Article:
The original interview was a mix of Vietnamese and English. Online Vietnamese version here. Photo courtesy from Vincent Doan.
Today, people still use hand saws to cut pieces of veneer for their marquetry works. Not with Vincent Doan. He is bringing marquetry up to date with the 21st century technology with his skills and knowledge of software engineer – the field he left to pursue marquetry.
Anvi Hoàng: Is the presence of your marquetry booth at Laguna Beach’s Art-A-Fair Fine Art Festival a good sign for marquetry?
Vincent Doan: My marquetry is the only wood medium at the festival. There are exhibitions of glass paintings, oil and watercolor paintings, pencil drawings, ect. In a way, it is a plus that I am the only one working with wood there.
AH: How come marquetry is not popular in the US?
VD: It is difficult to sell, and to make, especially a good one.
AH: What do you need to do in order to create beautiful marquetry?
VD: I don’t know what other people do, but for me, each piece of wood is different – the wood grain and the tonal value or the range of colors. I use these characteristics to create shadow or highlight depending on the subject on a piece of wood, instead of using different pieces of wood to create shadow and highlight – that is what people do: they use dark brown and light brown woods, cut them and use them as shadow. That means they have to cut two pieces and put them together. What happens is that the shadow would appear too sharp. Or they burn the part they want to be the shadow so the color is darker. It does not look natural either way.
For me, I take one piece of wood with a variety of tonal values on it and precisely cut where I want the shadow and highlight. So you have one piece of wood on which you have both shadow and highlight, and the transition between them is very smooth and natural.
AH: You work with natural wood with natural colors, does that mean you have a limited number of colors to work with?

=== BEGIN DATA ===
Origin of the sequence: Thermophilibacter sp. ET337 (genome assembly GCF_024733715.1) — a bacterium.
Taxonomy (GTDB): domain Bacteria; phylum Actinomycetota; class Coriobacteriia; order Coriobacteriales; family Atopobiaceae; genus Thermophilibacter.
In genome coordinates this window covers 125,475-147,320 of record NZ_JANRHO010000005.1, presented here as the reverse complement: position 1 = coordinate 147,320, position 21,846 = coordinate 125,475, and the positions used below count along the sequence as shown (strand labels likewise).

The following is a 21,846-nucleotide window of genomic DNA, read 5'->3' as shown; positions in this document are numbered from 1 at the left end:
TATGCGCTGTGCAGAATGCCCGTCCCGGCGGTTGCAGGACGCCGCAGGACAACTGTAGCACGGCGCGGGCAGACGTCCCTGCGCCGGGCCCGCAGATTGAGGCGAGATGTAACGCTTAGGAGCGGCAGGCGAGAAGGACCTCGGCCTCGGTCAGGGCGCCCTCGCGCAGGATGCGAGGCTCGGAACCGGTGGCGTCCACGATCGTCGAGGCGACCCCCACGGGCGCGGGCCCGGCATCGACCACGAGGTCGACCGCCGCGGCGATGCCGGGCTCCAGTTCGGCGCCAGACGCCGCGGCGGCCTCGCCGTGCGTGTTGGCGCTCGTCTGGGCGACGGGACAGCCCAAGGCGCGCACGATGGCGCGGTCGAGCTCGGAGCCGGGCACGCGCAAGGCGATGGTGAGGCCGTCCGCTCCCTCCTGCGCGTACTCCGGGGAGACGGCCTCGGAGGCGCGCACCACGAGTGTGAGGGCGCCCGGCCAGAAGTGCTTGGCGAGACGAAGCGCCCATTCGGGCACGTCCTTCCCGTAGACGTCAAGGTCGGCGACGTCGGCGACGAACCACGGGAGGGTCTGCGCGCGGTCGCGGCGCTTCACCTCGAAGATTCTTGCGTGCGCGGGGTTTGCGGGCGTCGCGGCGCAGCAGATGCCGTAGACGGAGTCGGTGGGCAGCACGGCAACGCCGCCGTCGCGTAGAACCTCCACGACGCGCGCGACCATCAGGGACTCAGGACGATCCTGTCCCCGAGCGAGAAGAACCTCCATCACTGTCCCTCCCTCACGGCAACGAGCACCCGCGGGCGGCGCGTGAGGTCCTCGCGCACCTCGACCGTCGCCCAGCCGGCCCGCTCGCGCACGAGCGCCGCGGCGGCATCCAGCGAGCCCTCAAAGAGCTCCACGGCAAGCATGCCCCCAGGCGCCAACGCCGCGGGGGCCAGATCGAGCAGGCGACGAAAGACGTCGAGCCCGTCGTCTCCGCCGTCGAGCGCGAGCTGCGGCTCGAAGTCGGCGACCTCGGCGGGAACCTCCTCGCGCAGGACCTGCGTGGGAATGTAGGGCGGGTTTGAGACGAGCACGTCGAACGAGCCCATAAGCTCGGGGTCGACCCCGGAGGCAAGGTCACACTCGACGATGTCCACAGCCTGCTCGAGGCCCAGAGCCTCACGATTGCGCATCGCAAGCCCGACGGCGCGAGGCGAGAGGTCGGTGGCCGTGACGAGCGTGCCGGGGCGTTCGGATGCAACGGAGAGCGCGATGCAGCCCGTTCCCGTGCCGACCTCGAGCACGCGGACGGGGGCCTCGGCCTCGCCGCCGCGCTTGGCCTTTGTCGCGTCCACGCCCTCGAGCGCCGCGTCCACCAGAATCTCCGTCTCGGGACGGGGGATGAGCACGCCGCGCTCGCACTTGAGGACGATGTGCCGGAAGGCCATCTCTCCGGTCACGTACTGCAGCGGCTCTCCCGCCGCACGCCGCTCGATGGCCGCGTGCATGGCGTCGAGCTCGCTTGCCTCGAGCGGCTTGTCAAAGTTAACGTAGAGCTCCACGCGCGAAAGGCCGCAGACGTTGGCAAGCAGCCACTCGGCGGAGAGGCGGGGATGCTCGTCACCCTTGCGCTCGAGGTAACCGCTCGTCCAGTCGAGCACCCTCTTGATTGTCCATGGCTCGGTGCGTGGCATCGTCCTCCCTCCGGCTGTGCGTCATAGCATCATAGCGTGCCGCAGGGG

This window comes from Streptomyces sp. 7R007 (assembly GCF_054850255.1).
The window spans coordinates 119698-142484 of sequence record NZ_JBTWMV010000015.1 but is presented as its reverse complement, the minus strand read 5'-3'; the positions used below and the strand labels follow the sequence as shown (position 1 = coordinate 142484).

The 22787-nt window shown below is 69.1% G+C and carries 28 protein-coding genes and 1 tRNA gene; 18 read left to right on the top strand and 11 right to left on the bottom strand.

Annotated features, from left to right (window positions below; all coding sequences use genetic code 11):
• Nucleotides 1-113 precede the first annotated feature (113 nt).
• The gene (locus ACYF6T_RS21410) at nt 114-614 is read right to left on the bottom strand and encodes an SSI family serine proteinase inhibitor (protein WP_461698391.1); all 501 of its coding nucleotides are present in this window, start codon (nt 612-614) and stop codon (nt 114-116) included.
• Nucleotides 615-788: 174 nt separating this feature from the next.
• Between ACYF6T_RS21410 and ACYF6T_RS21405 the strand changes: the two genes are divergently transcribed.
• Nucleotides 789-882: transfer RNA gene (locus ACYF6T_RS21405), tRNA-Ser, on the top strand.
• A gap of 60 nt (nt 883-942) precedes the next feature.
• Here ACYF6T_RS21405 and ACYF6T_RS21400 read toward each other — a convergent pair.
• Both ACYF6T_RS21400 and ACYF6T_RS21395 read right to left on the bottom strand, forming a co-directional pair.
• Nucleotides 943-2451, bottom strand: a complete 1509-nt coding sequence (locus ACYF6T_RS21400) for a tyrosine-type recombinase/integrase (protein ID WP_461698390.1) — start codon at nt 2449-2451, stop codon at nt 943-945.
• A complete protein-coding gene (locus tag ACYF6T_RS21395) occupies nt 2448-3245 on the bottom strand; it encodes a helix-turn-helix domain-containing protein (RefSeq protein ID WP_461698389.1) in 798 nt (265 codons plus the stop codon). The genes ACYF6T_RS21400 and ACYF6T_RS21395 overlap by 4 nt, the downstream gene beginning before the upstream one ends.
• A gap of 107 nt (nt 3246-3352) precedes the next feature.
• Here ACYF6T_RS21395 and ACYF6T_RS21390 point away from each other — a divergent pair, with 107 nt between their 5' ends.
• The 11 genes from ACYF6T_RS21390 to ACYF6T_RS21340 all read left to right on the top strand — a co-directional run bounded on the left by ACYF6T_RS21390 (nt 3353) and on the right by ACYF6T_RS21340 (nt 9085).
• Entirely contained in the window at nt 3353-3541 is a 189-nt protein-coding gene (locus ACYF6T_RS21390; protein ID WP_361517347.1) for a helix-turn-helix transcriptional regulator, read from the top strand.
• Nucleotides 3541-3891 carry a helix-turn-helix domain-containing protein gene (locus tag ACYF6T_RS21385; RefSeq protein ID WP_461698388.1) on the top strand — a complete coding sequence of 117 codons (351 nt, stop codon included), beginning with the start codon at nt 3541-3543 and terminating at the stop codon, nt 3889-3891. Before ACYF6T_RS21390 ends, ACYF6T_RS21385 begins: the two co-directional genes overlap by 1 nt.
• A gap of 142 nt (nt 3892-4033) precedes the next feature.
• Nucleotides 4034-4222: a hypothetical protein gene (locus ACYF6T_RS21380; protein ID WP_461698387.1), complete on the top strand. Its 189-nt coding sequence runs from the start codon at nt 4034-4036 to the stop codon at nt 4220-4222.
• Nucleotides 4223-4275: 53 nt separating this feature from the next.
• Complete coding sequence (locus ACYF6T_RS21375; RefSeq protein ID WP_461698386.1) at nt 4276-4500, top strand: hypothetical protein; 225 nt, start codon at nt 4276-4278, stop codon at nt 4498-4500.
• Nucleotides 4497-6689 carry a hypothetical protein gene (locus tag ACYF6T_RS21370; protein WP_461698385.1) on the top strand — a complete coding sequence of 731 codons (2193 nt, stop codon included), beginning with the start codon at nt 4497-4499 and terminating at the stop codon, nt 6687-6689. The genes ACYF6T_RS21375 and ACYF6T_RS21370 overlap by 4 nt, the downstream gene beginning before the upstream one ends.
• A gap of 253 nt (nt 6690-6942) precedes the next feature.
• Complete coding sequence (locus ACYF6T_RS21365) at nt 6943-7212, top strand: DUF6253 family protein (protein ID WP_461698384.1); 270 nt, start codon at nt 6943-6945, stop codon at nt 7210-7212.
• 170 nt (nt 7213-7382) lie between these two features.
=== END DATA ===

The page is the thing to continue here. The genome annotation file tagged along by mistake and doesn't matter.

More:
VD: Limited colors to work with, limited wood grain, but I manage to do it because I create my own software that allows me to instantly see a piece of wood in my inventory, rotate it to the shape I want to cut, move it around and see immediately the result. All the wood pieces I have, I already scan to the computer. That means I can basically cut the pieces of wood, assemble them in the computer, see the whole picture virtually before I actually physically cut it. I develop that software in order for me to see and place the shape onto the piece of wood and get the shadow and the highlight correctly, as well as the color combination for the whole piece before I begin to cut. (see how Vincent is making marquetry here.)
AH: With your own software, how is your marquetry different than others?
VD: I design my own picture. I look at a piece of wood and see the wood grains as resembling nature and landscape. I try to add the subject onto that piece of wood to intensify what I see there. If I see a river or a creek, I would put a deer drinking water there. Sometimes the mountain is already there in the wood so I just try to compose it to harmonize the whole thing together with animals and trees. So the landscape you see on my marquetry is usually the landscape that is already there in the wood itself. I don’t cut and create the landscape. That is my approach to marquetry. Each piece of wood is quite different because each has different landscape on it – the river is wider, it’s winding differently. Even if you have the same subject, each final piece comes out differently because the wood is so different.
AH: What are the next steps to the finished product?
VD: After I sketch the picture and convert it into digital vector format, I send it to the laser machine. It will mark the shape on the piece of wood – meaning, instead of pencil marking, the laser will mark it and create the groove, then I follow the groove with my knife and finish cutting the shape.